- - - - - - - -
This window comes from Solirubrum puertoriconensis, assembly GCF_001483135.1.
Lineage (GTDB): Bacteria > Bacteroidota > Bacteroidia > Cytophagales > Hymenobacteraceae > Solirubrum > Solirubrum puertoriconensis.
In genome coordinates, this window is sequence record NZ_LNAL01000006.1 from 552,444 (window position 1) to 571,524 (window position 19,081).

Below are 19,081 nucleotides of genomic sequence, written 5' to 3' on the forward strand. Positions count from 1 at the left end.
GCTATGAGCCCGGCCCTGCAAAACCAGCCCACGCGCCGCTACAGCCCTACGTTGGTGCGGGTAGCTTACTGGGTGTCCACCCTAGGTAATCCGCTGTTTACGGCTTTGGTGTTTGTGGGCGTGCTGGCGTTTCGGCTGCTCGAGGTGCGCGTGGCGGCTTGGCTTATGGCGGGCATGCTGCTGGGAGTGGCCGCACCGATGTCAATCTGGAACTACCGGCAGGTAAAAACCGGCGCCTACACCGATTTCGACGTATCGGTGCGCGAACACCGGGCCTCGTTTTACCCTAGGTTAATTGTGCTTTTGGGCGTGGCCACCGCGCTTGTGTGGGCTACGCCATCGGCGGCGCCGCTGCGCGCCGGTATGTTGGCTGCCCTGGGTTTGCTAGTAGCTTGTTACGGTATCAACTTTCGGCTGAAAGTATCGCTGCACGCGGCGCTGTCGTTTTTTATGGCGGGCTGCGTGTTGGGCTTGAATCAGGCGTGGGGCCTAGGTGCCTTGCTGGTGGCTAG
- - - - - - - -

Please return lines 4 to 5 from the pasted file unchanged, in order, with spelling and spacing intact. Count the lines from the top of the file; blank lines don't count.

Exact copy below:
Below are 19,081 nucleotides of genomic sequence, written 5' to 3' on the forward strand. Positions count from 1 at the left end.
GCTATGAGCCCGGCCCTGCAAAACCAGCCCACGCGCCGCTACAGCCCTACGTTGGTGCGGGTAGCTTACTGGGTGTCCACCCTAGGTAATCCGCTGTTTACGGCTTTGGTGTTTGTGGGCGTGCTGGCGTTTCGGCTGCTCGAGGTGCGCGTGGCGGCTTGGCTTATGGCGGGCATGCTGCTGGGAGTGGCCGCACCGATGTCAATCTGGAACTACCGGCAGGTAAAAACCGGCGCCTACACCGATTTCGACGTATCGGTGCGCGAACACCGGGCCTCGTTTTACCCTAGGTTAATTGTGCTTTTGGGCGTGGCCACCGCGCTTGTGTGGGCTACGCCATCGGCGGCGCCGCTGCGCGCCGGTATGTTGGCTGCCCTGGGTTTGCTAGTAGCTTGTTACGGTATCAACTTTCGGCTGAAAGTATCGCTGCACGCGGCGCTGTCGTTTTTTATGGCGGGCTGCGTGTTGGGCTTGAATCAGGCGTGGGGCCTAGGTGCCTTGCTGGTGGCTAG